The Caravan Project

We have been featured on Lands Of Exile blog.
We are very proud the be able to communicate the stories to the world. Read the full post below

Lands of Exile

// English Version Below

Le projet Caravane

Être victime d’une guerre, être forcé de se déplacer dans son pays ou de devenir réfugié dans un autre, c’est peut-être entreprendre le voyage d’un itinérant. Portés par leurs rencontres, ils traversent les villages, se reposent à l’ombre d’un arbre ou sous une tente. Ils marchent sur des sentiers sinueux. Ils ne comptent plus le nombre de fois qu’ils ont glissé, qu’ils ont vu leurs propres enfants tombés sans pouvoir les rattraper. La méfiance qu’ils ont croisée à l’orée d’un bois, la violence du feu qui les a pourchassés, la sécheresse des âmes qu’ils ont visitées, ces souvenirs se bousculent dans leur mémoire. Mais qui entendra un jour les récits dont ils sont porteurs ?

Après avoir travaillé dix années avec les réfugiés palestiniens et irakiens, le flot de réfugiés syriens au Liban a touché la directrice artistique du projet Caravane. Par ses expériences…

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Meet The (First) Cast

We began phase 3 (rehearsals) with an intensive 2-day workshop audition.
The first day was pretty relentless: 3 hours of physical theatre games and exercises with a group of 30 young men (and one young woman!) in the heat of the Bekaa valley tent.
On day 2 we showed up and our 30 actors had been cut down to 10. The beauty of self-selection!  It wasn’t easy to decide who should stay on. In the end, we chose 6 main cast and 2 alternates, as 2 of our main actors are scheduled to fly to Norway on June 6th (According to some friends and colleagues, this means we will probably lose them on the 6th. According to others, there’s a good chance we’ll have them for the whole tour. We don’t know what to believe so we just set up a plan A, B, C, and D, as we always do).


The (first) cast:


13-year old Dergham is our shining star.  On the first day of auditions we told him to go home because he was too young (the rest of the cast are 16-20).  He dug his heels down and said “no, I really want to perform”. We told him to leave a second time and he still said no.  We figured, if he wants it that bad, let him at least try. And of course he was a total star.


Dergham’s sister Hanan is a force too, hers is a quiet strength. We know that she must be fielding a lot of questions from the other girls in her community (she tells us as much) for being the only girl to perform in a group of teenage guys. She tells us that when she’s hassled she replies, “I have a right to be here too”. When reporters (mostly women) pop in to record videos or take pictures, the boys all blush and giggle. But Hanan sits next to the reporters and asks quietly, confidently, “would you like to interview me?” Of course they would.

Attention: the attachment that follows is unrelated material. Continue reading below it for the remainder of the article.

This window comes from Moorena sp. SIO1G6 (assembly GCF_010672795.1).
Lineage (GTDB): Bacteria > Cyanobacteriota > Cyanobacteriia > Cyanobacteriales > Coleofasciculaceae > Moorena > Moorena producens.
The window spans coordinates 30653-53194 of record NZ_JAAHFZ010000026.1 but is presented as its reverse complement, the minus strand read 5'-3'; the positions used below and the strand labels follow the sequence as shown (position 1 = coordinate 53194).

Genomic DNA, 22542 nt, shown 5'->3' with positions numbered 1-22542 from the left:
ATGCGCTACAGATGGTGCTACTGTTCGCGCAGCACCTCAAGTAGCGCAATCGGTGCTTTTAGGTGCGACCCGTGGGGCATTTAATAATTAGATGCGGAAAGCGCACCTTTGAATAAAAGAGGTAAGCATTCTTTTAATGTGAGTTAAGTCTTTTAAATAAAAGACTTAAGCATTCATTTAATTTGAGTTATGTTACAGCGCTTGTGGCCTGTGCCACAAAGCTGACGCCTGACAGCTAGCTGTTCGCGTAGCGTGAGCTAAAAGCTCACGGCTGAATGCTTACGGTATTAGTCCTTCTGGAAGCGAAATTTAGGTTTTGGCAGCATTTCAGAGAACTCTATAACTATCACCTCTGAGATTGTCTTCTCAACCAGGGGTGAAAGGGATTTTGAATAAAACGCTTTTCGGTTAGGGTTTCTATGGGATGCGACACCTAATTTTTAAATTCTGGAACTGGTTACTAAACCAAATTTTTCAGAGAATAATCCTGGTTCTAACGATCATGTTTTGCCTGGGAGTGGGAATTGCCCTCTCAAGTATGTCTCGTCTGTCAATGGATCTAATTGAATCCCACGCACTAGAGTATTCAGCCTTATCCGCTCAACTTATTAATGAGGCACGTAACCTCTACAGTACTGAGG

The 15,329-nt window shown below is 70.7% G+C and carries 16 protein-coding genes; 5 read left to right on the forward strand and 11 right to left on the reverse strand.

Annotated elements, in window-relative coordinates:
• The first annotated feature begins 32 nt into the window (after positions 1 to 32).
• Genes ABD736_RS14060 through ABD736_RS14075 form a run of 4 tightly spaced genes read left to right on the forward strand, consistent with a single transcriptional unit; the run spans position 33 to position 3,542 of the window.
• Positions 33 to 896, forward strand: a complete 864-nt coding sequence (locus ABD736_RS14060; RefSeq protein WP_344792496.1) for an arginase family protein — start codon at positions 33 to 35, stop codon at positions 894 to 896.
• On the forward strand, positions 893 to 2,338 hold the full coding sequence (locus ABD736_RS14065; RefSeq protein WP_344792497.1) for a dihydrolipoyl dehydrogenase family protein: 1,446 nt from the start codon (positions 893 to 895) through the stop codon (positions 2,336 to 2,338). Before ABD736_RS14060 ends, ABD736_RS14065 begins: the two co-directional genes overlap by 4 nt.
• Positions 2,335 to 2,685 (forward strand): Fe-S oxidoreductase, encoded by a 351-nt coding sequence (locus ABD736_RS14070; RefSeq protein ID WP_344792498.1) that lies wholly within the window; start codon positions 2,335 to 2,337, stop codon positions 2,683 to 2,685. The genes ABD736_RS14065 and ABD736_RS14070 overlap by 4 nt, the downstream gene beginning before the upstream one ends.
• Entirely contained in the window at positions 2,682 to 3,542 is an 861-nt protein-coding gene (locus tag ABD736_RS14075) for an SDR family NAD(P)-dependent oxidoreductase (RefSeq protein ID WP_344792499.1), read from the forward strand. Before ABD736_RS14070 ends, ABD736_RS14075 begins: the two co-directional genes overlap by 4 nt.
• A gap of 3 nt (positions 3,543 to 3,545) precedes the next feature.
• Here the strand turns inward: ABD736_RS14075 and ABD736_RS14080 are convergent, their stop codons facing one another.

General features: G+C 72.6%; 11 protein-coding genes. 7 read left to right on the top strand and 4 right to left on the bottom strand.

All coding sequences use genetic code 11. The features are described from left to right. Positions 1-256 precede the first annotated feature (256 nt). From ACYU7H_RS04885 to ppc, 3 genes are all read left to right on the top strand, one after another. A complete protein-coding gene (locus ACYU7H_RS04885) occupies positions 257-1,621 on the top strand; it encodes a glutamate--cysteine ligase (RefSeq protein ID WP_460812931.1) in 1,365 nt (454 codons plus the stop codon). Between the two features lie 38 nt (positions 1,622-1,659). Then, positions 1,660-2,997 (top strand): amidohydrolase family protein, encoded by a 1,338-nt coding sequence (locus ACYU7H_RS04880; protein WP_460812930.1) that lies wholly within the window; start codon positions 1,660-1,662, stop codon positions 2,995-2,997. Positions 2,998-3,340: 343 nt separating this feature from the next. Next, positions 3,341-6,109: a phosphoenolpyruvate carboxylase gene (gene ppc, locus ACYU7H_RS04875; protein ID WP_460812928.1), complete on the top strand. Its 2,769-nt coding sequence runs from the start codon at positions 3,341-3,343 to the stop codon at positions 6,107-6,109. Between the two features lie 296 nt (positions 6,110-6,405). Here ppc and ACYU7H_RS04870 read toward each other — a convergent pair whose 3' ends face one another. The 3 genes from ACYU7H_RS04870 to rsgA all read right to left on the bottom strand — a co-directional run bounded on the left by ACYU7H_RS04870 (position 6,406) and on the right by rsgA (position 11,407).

Ahmed is the charismatic leader. Older than the other lads, he has the confidence, charm, and physical presence to hold a room, and—more importantly—wrangle a crowd, a skill we know we’ll be relying on when we step out of the safety of the rehearsal room into the unpredictability of the streets.


Sayyed is another leader, an unexpected one. Small, with boxy glasses and a tufty moustache, he doesn’t look like the kind of guy who would be able to hold a crowd, but wow! Can he! He commits fully to his characters and has a grounded way of communicating that oozes capability. When we ask which of the actors will be able to be “even headed” enough to be the facilitator of a heated debate, all of the cast unanimously nod towards Sayyed.


Ali is the lovable troublemaker. He caught our attention when he swaggered into the first rehearsal and cheekily stole puffs of a cigarette while we pointed him out the door shouting Barra Barra! Once we began scripting and sat down with text a new side emerged, he led the group through writes and rewrites, his way with words is brilliant.


Ali’s brother Aboudi is the cheerful worker, no conflict with anyone or anything. We almost missed him in the audition because he’s like water–no tactics, no tension, no drama. Just good, solid presence.


Yousuf is a gentle giant. Constantly smiling, always relaxed, the first to volunteer to play the silly roles the others shy away from. He is also a natural director, moulding and shaping cast members into a tableau of the dragon, making the most coherent points about what is and what isn’t theatrical. He is a great and positive spirit to have in the room.


Mohammed is the philosopher. Given a note, he will mull it over for several seconds while the others are springing into action. On the second audition day he impressed us with his gentle, serious tone. He is always helping the other cast members, it is in his nature to be helpful.

Every day we pull up in our little red car to see these 8 already ready and waiting with massive smiles. We were gutted when we realised there was absolutely no way to get around the situation of not being able to tour with them (getting through checkpoints is a problem for most people here), so instead of re-casting we just decided to get a second cast for the Beirut shows. Twice the rehearsals, twice the fun!

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